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Characteristics of the Perfect Programming Language

December 2, 2020 – 4 minute read

This is an opinionated post. Consider yourself warned. You will probably disagree with at least some of it, and that is completely fine. The important part is the thought process – don’t just read through it and agree or disagree, think about what you agree or disagree with and why. Becoming aware of these things is valuable: once you become aware of why you dislike something, you can start doing something about it.

Over the years, I have noticed there is a small set of features I value more than others in programming languages. These features allow me to express myself in a concise and clear manner, makes my code more readable, and minimizes the amounts of errors I make. They are not "magical" in any way. Far from it. Rather, they are more.. fundamental aspects of the progamming language itself. Let’s dive in!

Expressive type system

Types help me reason. Explicitly typed code communicates intent better, and is easier to navigate without losing context completely. Type systems comes in a variety of flavors, ranging from the most simple ones to more advanced systems with gradual typing, dependent types, type classes, and so on. Although I personally prefer more advanced ones, I believe this is more of a subjective topic. And of less importance, really. The main benefit of type systems exists in even the simplest ones: increased safety and readability. Remember: the compiler is your friend – the more it can verify, the better!

Type inference

I was a bit unsure if this point had its place in this blog post. On one hand, I feel its more of a convenience feature than strictly neccessary. On the other, an overly chatty and boilerplaty type system can cause more harm than good – if your business logic drowns in types, it’s too far in the wrong direction. Java, around the 1.5 era, is an example of this. In addition, type inference itself is a a double-egded sword. If the compiler inferes a different type than what you would have thought, it can be quite hard to spot where the actual error is. This is the reason some languages and communities define best practices around type inference, like being explicit in function signatures. Anyway. When I find that perfect spot between explicit types and inferred types, it just makes me really happy.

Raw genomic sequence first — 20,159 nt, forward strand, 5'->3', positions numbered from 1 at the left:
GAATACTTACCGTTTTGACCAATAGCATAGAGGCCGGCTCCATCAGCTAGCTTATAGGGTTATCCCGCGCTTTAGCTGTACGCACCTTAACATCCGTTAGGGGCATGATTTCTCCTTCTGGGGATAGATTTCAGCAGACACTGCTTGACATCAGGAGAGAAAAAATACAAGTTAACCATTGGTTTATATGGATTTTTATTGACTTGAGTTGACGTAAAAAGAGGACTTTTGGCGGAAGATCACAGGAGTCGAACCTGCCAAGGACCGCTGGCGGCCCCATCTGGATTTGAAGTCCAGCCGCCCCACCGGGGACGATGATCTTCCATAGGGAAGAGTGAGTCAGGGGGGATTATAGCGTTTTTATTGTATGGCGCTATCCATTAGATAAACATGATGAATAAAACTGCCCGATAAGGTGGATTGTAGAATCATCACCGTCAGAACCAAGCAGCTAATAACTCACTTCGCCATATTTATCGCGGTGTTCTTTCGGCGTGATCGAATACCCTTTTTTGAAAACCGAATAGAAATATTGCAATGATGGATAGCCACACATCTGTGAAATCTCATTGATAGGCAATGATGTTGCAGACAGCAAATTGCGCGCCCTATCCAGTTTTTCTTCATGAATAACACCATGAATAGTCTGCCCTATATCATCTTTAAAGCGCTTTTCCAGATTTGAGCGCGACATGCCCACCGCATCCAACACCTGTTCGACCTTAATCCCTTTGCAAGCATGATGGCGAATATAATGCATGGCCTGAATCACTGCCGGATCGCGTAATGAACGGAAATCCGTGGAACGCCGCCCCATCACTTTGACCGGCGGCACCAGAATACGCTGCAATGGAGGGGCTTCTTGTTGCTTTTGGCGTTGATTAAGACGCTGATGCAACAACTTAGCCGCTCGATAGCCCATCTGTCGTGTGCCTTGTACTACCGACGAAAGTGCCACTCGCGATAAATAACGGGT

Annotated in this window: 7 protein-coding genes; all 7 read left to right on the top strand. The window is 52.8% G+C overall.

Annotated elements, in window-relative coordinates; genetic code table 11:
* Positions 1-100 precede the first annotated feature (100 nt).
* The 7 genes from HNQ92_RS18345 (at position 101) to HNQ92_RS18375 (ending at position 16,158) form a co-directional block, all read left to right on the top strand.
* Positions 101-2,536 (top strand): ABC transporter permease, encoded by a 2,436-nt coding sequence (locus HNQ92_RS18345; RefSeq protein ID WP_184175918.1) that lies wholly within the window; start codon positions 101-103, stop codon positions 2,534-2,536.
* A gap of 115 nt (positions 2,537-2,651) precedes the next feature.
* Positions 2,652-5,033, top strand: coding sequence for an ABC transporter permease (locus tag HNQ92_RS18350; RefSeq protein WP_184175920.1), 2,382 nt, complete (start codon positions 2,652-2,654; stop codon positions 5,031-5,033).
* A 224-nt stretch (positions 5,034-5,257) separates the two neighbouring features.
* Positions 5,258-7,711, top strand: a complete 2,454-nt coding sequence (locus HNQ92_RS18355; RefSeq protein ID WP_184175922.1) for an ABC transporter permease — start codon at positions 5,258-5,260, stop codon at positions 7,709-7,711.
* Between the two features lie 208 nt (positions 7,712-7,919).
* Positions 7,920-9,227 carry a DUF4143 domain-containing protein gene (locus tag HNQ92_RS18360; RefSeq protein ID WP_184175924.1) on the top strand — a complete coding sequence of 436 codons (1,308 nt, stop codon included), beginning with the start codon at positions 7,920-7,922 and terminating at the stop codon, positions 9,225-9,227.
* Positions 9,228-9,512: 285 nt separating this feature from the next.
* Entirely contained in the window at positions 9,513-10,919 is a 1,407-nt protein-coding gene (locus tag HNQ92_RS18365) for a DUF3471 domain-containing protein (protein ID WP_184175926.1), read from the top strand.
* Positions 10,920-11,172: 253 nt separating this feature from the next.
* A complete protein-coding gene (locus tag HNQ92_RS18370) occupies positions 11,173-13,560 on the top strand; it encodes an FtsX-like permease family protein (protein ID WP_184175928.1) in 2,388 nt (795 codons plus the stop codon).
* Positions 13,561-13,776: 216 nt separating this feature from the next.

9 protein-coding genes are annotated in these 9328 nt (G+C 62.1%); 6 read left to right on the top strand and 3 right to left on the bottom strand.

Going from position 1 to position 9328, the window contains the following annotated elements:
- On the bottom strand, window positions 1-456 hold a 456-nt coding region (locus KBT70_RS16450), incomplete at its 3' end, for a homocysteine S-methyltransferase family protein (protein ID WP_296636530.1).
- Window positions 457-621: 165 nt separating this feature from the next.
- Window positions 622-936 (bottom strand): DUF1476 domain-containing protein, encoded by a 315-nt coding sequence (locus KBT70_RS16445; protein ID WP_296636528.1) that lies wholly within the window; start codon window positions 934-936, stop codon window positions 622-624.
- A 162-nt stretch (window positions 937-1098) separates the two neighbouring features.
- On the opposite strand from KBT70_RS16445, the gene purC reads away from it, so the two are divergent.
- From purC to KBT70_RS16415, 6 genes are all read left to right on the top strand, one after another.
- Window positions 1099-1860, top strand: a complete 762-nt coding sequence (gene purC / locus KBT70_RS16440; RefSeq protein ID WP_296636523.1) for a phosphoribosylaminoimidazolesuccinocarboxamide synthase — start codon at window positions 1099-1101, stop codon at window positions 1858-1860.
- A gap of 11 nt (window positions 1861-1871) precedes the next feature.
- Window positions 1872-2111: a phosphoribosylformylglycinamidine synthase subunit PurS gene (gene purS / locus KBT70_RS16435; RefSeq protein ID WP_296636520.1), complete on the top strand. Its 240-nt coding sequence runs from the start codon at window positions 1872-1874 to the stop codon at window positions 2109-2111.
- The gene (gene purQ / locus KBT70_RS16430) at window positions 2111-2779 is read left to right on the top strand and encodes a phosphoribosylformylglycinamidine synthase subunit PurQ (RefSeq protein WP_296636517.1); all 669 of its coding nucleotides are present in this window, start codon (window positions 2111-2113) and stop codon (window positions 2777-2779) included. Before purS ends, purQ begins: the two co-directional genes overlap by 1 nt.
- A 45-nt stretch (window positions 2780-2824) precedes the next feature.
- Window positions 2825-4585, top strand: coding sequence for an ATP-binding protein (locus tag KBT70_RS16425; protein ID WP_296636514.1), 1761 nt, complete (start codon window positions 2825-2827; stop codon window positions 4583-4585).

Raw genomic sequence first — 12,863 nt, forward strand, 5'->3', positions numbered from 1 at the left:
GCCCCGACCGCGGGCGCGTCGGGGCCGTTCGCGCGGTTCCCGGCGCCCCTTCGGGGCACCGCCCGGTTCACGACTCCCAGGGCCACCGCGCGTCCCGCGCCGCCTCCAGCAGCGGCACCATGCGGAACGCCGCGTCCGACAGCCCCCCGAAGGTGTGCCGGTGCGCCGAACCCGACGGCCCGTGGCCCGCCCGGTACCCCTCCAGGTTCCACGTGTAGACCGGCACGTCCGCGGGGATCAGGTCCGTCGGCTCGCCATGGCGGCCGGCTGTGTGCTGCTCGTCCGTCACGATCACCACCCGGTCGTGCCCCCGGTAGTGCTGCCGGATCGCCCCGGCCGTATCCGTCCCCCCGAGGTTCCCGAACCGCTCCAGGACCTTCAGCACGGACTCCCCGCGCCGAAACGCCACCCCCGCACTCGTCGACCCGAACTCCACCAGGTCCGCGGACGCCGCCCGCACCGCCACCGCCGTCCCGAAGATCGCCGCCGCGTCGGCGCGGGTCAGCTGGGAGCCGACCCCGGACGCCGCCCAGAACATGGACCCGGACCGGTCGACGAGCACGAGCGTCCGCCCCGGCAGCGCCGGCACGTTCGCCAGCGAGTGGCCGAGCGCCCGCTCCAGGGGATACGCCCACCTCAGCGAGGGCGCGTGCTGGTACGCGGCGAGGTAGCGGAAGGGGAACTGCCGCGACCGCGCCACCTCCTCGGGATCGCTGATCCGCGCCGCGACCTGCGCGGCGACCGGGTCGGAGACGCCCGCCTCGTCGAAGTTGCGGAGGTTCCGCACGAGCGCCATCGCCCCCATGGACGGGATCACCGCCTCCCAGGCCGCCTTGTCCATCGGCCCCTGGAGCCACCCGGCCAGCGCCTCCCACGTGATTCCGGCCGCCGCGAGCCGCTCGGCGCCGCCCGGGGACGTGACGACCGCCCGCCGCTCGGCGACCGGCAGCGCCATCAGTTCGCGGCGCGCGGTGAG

Algebraic data types

I remember the first time I enountered sum types. My first response was «but.. Isn’t this just some kind of enums?». I can kind of see why I thought that, but I feel this is a limiting way of approaching them. Where enums helps me limit valid values, algebraic data types is so much more. It enables me to model my domain and state in a precise and correct manner, and makes illegal states «impossible». This didn’t really become clear to me until I went back to Java. I find modelling without them cumbersome and hard, and sometimes even end up in situations where I can’t avoid impossible states. Few things are more confusing than finding the comment «this can’t happen» in a branch of someones code.

First class functions

I don’t even understand why this is subject to discussion anymore, but functions should be treated just like any other value 1 in a programming language. Returning functions and accepting functions as parameters is a fundamental feature to create abstractions and solve problems with composition. This just isn’t up for debate – I would take first class functions over any other feature any day of the week!

Functional programming

Functional programming taught me to value these features. Sure, you will find imperative languages with these features as well, but they never feel like a core feature of the language. Even Java comes with some sort of primitive type inference these days, but it mostly feels tacked onto the language.

With some notable exceptions (looking at you, LISP), these are core features in all functional programming languages I use. They make my day better, so I would think hard before adopting a language without them these days.

Which feature do you miss or disagree with the most?

1 I use the term "value" loosely here. I don’t mean to debate value types, reference types, and pass by value or reference. Those are implementation details. The point is to see what advantages you get when a language treats simple values and functions the same.